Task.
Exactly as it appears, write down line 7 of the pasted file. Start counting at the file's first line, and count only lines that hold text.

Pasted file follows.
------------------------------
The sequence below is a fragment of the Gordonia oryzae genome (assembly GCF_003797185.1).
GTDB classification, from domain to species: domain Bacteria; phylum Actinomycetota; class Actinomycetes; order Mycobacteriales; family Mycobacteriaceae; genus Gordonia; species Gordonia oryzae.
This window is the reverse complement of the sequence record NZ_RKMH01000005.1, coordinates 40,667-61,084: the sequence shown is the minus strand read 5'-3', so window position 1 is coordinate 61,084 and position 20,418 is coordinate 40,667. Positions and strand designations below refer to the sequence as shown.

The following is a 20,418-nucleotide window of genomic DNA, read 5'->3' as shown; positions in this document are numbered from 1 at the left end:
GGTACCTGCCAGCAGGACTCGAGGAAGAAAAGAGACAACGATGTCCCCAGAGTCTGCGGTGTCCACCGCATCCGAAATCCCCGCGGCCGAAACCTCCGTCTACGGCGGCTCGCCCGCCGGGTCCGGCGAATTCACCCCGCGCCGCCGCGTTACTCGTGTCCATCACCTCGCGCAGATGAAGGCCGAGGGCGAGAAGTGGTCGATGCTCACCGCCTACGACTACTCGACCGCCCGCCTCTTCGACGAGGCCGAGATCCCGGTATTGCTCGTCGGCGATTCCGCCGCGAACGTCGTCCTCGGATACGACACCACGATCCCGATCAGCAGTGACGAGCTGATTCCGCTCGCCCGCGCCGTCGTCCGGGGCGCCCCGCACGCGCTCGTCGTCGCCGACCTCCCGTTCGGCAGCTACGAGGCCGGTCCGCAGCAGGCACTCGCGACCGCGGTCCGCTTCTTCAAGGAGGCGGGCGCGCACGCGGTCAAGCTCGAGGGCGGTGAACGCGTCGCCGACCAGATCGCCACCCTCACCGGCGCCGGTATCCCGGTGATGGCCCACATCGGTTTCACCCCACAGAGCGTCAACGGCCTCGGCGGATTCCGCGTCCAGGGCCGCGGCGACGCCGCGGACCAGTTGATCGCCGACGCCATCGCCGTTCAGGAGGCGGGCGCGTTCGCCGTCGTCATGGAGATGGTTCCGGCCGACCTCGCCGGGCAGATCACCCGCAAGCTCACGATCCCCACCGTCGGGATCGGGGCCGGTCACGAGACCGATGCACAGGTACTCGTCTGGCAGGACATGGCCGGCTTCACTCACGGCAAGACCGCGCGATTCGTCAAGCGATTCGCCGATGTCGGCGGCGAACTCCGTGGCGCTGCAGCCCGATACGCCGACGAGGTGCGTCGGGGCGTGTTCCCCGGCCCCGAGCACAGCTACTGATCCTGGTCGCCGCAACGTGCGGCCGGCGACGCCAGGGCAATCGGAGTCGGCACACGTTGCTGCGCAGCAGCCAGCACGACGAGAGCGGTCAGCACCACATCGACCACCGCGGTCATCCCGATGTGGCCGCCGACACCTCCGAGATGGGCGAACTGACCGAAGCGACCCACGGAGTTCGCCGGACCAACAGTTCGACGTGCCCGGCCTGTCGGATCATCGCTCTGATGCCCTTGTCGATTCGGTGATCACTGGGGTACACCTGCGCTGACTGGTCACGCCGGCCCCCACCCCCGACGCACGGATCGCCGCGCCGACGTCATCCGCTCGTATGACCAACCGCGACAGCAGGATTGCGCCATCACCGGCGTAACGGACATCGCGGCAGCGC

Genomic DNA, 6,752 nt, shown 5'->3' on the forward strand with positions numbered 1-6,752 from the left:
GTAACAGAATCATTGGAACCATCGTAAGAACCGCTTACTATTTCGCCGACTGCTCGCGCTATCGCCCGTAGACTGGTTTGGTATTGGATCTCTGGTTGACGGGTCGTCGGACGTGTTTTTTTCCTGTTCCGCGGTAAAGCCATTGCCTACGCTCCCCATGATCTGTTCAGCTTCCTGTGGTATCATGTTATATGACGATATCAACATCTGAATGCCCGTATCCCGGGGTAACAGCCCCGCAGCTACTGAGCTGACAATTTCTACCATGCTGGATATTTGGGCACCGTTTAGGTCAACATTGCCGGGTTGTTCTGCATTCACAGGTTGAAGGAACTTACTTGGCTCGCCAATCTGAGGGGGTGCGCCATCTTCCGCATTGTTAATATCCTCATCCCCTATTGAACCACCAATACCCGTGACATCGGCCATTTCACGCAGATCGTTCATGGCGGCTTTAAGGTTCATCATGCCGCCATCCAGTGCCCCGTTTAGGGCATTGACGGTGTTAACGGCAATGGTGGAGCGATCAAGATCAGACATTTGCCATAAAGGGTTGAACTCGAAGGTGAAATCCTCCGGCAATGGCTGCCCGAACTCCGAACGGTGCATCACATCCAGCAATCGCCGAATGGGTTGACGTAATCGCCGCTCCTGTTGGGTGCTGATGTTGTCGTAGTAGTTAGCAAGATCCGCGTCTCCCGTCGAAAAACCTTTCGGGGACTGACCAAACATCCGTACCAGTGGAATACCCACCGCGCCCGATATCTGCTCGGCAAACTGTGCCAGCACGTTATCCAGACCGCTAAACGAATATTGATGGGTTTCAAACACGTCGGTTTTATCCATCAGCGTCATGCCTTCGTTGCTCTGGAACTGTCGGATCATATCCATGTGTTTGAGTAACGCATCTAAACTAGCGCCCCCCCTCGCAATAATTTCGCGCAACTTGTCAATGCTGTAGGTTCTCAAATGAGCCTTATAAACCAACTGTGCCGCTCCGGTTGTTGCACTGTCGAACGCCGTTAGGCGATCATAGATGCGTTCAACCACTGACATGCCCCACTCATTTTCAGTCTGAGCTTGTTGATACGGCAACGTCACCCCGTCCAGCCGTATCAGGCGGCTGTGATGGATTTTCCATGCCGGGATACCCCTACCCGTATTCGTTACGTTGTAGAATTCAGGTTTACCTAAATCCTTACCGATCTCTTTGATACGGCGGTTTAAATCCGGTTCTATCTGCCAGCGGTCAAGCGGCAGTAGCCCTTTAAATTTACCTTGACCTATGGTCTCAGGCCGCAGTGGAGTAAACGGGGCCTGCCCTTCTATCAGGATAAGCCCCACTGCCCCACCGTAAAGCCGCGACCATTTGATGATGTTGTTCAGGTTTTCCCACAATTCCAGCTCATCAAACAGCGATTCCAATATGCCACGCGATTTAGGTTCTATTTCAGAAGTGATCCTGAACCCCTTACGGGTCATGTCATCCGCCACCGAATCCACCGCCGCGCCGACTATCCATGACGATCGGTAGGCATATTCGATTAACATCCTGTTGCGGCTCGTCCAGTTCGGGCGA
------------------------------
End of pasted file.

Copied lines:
GTAACAGAATCATTGGAACCATCGTAAGAACCGCTTACTATTTCGCCGACTGCTCGCGCTATCGCCCGTAGACTGGTTTGGTATTGGATCTCTGGTTGACGGGTCGTCGGACGTGTTTTTTTCCTGTTCCGCGGTAAAGCCATTGCCTACGCTCCCCATGATCTGTTCAGCTTCCTGTGGTATCATGTTATATGACGATATCAACATCTGAATGCCCGTATCCCGGGGTAACAGCCCCGCAGCTACTGAGCTGACAATTTCTACCATGCTGGATATTTGGGCACCGTTTAGGTCAACATTGCCGGGTTGTTCTGCATTCACAGGTTGAAGGAACTTACTTGGCTCGCCAATCTGAGGGGGTGCGCCATCTTCCGCATTGTTAATATCCTCATCCCCTATTGAACCACCAATACCCGTGACATCGGCCATTTCACGCAGATCGTTCATGGCGGCTTTAAGGTTCATCATGCCGCCATCCAGTGCCCCGTTTAGGGCATTGACGGTGTTAACGGCAATGGTGGAGCGATCAAGATCAGACATTTGCCATAAAGGGTTGAACTCGAAGGTGAAATCCTCCGGCAATGGCTGCCCGAACTCCGAACGGTGCATCACATCCAGCAATCGCCGAATGGGTTGACGTAATCGCCGCTCCTGTTGGGTGCTGATGTTGTCGTAGTAGTTAGCAAGATCCGCGTCTCCCGTCGAAAAACCTTTCGGGGACTGACCAAACATCCGTACCAGTGGAATACCCACCGCGCCCGATATCTGCTCGGCAAACTGTGCCAGCACGTTATCCAGACCGCTAAACGAATATTGATGGGTTTCAAACACGTCGGTTTTATCCATCAGCGTCATGCCTTCGTTGCTCTGGAACTGTCGGATCATATCCATGTGTTTGAGTAACGCATCTAAACTAGCGCCCCCCCTCGCAATAATTTCGCGCAACTTGTCAATGCTGTAGGTTCTCAAATGAGCCTTATAAACCAACTGTGCCGCTCCGGTTGTTGCACTGTCGAACGCCGTTAGGCGATCATAGATGCGTTCAACCACTGACATGCCCCACTCATTTTCAGTCTGAGCTTGTTGATACGGCAACGTCACCCCGTCCAGCCGTATCAGGCGGCTGTGATGGATTTTCCATGCCGGGATACCCCTACCCGTATTCGTTACGTTGTAGAATTCAGGTTTACCTAAATCCTTACCGATCTCTTTGATACGGCGGTTTAAATCCGGTTCTATCTGCCAGCGGTCAAGCGGCAGTAGCCCTTTAAATTTACCTTGACCTATGGTCTCAGGCCGCAGTGGAGTAAACGGGGCCTGCCCTTCTATCAGGATAAGCCCCACTGCCCCACCGTAAAGCCGCGACCATTTGATGATGTTGTTCAGGTTTTCCCACAATTCCAGCTCATCAAACAGCGATTCCAATATGCCACGCGATTTAGGTTCTATTTCAGAAGTGATCCTGAACCCCTTACGGGTCATGTCATCCGCCACCGAATCCACCGCCGCGCCGACTATCCATGACGATCGGTAGGCATATTCGATTAACATCCTGTTGCGGCTCGTCCAGTTCGGGCGA